Two views of the reproductive structures of the flower can be seen below.  Five long, brown anthers (male pollen producing structures) are held aloft by pale green filaments.  At the flower’s centre, a single, relatively long pistil can be seen. It is composed of a darker green stigma (pollen accepting organ) supported by a lighter green style.  The green bulge at the pistil’s base is the flower’s ovary (seed producing organ).

Two views of an anther can be seen below.  Several pollen grains cling to the surface.

The convoluted upper surface of the stigma can be seen in the image on the right below.  Notice the glandular protuberances on the supporting style.

These glandular structures can be seen more clearly in the higher magnification photomicrographs below.  The ones in the image on the right appear to have “dried up”.

A much higher magnification view of the tops of the glandular structures can be seen in the image that follows.  Notice the small size of the flower’s pollen grains compared to the spherical glands.

Lysimachia ciliata pollen grains are egg-shaped, but they appear to have dimpled grooves on their surfaces.  The more three-dimensional looking view on the left was produced by having the phase-contrast condenser off-centre, and by utilizing a non-phase objective to produce the image.

Although the plant’s lowermost leaves are oval, those at the level of the flowers are lanceolate (lance-shaped).  The clearly delineated vein structure can be seen in the two images that follow.

Under the microscope, the leaf’s surface appears glabrous (hairless), but its edge is ringed by short thick hair-like protuberances. 

On the underside of a leaf, the oval stomata and guard cells, that control gas transfer into and out of the leaf, are visible.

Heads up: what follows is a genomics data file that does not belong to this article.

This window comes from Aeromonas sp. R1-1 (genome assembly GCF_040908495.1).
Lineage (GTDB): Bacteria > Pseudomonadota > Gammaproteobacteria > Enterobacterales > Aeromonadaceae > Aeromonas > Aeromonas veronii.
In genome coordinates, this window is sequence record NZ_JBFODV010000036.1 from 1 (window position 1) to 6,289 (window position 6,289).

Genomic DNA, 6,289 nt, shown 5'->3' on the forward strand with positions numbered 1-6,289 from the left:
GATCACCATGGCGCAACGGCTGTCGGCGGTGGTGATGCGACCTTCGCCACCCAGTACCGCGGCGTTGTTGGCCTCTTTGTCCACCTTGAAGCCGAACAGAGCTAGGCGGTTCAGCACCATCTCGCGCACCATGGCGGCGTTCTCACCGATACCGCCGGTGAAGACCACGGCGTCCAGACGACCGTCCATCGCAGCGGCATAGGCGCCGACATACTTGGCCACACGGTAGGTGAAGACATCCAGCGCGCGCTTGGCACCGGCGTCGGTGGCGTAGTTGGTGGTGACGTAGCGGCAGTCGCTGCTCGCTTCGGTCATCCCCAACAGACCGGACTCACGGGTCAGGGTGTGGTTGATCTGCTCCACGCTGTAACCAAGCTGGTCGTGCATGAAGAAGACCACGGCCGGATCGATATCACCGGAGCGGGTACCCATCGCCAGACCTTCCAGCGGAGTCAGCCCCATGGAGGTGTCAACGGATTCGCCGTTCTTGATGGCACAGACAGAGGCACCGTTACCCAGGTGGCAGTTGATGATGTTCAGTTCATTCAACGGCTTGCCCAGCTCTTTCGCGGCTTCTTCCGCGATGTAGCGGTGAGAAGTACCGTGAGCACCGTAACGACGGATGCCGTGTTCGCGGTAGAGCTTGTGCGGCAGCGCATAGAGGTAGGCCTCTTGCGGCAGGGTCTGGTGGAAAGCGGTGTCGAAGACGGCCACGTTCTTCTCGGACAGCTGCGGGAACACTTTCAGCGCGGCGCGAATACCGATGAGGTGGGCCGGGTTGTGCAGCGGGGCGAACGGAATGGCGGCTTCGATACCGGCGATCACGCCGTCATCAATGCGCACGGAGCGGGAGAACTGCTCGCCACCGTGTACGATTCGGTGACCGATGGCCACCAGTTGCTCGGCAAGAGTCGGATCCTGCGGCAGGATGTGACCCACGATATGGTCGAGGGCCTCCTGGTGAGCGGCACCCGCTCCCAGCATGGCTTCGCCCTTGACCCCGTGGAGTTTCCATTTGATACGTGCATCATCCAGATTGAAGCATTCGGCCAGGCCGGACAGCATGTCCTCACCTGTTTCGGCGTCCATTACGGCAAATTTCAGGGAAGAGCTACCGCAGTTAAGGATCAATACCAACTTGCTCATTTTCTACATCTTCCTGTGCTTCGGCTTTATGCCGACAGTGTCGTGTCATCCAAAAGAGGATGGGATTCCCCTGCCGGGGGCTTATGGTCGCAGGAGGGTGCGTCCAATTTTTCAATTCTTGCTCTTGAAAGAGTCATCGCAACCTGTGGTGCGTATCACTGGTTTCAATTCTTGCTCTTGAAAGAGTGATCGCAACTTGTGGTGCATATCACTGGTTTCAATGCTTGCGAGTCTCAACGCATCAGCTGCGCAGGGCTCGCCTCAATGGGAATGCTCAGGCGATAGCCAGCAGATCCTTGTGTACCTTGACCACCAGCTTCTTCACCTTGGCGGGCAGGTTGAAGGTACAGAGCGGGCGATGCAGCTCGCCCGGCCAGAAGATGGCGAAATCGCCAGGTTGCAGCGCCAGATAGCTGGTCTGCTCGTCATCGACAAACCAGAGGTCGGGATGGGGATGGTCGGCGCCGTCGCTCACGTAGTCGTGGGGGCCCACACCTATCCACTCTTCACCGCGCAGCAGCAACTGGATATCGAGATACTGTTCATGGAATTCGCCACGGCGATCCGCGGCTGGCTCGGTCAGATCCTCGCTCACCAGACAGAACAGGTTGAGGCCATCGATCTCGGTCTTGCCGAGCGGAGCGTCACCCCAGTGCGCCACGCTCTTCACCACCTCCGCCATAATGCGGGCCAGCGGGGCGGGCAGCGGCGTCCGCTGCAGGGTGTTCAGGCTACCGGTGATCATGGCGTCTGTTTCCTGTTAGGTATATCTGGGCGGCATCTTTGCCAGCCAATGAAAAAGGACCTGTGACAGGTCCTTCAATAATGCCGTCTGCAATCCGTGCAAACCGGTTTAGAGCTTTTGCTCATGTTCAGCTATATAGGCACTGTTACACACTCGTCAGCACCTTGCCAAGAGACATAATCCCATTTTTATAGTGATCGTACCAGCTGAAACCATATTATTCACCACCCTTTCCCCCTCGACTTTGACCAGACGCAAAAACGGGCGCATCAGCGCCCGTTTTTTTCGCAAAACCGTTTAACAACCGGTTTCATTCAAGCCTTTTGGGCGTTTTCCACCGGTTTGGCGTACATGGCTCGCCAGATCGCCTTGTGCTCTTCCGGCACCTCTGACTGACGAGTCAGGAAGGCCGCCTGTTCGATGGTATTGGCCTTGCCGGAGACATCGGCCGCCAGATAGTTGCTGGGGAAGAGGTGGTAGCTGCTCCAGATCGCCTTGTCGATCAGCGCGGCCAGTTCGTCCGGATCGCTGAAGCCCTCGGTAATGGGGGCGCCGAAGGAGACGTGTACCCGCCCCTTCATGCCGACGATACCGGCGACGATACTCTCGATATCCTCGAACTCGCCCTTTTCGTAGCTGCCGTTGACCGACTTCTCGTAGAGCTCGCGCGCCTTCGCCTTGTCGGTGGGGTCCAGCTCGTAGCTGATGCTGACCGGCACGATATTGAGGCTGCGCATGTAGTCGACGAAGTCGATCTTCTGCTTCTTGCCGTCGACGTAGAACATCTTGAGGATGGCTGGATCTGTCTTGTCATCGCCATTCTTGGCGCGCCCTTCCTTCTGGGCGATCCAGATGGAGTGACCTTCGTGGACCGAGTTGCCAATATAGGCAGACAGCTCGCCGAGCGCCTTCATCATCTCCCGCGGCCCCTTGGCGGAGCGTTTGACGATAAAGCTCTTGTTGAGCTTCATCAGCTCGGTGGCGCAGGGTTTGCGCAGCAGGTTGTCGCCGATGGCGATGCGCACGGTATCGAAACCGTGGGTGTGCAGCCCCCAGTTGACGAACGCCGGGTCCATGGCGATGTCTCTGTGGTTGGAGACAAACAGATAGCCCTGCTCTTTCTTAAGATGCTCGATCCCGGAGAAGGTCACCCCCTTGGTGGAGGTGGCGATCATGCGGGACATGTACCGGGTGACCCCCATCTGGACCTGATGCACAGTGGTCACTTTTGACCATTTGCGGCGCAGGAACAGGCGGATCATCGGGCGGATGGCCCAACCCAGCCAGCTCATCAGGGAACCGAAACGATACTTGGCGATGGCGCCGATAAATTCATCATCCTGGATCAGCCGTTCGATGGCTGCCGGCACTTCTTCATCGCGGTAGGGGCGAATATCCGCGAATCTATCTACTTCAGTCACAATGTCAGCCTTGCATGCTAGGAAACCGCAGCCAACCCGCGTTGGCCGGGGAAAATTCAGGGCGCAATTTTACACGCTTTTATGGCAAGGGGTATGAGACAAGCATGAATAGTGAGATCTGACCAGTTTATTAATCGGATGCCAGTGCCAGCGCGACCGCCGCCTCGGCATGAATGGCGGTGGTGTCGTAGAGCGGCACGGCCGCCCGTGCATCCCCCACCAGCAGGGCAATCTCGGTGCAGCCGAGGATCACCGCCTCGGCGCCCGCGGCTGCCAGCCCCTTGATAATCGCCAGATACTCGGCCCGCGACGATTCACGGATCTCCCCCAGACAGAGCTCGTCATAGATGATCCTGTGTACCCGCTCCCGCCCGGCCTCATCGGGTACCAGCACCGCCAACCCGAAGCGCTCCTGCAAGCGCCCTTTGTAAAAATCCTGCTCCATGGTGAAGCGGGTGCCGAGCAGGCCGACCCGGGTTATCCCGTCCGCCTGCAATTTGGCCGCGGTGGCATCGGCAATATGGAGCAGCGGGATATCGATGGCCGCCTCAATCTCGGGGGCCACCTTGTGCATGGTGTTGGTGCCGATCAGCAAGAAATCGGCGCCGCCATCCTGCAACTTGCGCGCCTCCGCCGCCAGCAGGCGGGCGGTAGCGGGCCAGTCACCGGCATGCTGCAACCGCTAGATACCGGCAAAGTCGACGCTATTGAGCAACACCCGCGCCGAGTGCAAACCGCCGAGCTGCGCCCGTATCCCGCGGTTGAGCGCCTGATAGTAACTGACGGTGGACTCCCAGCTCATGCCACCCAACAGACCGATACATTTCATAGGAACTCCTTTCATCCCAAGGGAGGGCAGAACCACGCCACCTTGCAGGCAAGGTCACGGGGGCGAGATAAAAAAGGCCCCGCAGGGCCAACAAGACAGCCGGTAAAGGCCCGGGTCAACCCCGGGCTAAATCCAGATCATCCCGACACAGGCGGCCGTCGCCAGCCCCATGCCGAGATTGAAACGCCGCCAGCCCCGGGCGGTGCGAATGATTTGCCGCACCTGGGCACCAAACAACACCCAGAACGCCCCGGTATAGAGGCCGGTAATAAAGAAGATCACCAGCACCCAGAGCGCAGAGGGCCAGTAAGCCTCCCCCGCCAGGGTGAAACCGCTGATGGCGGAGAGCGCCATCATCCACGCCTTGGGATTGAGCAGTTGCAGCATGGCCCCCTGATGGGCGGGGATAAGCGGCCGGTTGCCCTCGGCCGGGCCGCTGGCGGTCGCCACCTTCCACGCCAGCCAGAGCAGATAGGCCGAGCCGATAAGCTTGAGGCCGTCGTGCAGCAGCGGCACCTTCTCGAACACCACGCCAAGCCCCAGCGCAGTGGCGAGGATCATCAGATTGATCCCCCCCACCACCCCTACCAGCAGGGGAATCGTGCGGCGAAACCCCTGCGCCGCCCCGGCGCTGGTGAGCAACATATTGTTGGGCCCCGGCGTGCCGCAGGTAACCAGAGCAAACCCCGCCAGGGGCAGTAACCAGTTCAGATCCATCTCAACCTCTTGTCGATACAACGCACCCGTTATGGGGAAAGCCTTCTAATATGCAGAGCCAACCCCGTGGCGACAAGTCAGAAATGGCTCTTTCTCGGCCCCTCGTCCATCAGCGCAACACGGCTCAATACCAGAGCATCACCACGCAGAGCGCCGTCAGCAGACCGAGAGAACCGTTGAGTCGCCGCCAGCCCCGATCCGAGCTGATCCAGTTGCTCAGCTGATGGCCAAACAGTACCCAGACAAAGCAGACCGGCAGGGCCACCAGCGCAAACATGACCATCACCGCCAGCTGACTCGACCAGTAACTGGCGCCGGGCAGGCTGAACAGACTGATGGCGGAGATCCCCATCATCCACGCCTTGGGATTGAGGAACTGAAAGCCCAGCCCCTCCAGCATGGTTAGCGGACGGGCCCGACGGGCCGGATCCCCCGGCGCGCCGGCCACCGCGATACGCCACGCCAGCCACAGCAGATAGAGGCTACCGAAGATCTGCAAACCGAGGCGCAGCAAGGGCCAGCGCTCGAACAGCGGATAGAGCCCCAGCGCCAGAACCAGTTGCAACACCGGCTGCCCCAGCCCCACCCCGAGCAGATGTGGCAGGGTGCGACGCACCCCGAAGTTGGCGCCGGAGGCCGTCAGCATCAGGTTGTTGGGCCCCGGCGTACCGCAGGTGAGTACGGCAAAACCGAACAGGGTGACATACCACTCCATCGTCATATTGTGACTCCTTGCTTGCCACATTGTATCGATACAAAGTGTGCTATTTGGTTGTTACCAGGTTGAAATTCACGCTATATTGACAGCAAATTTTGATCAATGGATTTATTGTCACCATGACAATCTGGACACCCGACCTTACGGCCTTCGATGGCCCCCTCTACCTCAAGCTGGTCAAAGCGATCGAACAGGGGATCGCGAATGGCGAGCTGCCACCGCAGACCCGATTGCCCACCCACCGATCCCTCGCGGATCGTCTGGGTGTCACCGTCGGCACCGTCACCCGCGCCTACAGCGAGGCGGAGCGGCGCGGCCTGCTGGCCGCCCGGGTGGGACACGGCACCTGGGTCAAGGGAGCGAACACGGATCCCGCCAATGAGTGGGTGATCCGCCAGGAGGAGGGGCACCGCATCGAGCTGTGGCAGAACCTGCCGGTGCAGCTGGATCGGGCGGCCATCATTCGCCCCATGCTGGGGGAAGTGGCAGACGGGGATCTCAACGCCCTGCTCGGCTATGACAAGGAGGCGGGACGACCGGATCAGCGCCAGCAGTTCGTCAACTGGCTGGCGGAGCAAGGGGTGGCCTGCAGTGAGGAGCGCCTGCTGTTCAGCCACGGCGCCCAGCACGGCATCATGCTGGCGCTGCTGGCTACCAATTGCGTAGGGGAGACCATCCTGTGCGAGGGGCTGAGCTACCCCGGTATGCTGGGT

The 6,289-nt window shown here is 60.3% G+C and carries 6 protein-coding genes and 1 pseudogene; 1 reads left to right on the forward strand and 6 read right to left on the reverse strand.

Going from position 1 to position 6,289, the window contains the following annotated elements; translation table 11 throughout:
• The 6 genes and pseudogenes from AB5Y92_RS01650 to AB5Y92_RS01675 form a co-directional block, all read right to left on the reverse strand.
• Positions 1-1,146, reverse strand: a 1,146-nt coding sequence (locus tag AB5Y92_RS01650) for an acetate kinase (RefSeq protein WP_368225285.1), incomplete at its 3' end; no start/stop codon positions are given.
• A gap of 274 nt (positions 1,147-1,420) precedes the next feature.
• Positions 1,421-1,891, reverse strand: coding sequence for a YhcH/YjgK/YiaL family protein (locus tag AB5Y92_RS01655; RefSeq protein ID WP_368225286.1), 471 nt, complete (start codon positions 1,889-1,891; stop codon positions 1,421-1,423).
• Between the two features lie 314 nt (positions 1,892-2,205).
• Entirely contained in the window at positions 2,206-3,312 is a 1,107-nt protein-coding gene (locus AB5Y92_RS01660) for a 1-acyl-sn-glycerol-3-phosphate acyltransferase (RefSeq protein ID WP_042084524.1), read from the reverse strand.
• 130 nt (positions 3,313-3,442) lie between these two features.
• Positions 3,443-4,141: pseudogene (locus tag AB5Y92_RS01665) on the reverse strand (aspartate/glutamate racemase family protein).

It is interesting to note that members of the Lysimachia genus are sterile to their own pollen.  This prevents self-pollination, which is counter-productive to the long-term survival of the genus.

Photographic Equipment

All of the macro-photographs were taken with an eight megapixel Canon 20D DSLR equipped with a Canon EF 100 mm f 2.8 Macro lens which focuses to 1:1.  A Canon 250D achromatic close-up lens was used to obtain higher magnifications in several images.

The photomicrographs were taken with a Leitz SM-Pol microscope (using dark ground and phase contrast condensers), and the Coolpix 4500.


Dickinson, Timothy, et al. 2004. The ROM Field Guide to Wildflowers of Ontario.  Royal Ontario Museum & McClelland and Stewart Ltd, Toronto, Canada.

Thieret, John W. et al. National Audubon Society Field Guide to North American Wildflowers - Eastern Region. 2002.  Alfred A. Knopf, Inc. (Chanticleer Press, Inc. New York)

 All comments to the author Brian Johnston are welcomed.

Microscopy UK Front Page
Micscape Magazine
Article Library

© Microscopy UK or their contributors.

Published in the December 2007 edition of Micscape.
Please report any Web problems or offer general comments to the Micscape Editor.
Micscape is the on-line monthly magazine of the Microscopy UK web
site at Microscopy-UK  

© Onview.net Ltd, Microscopy-UK, and all contributors 1995 onwards. All rights reserved. Main site is at www.microscopy-uk.org.uk with full mirror at www.microscopy-uk.net .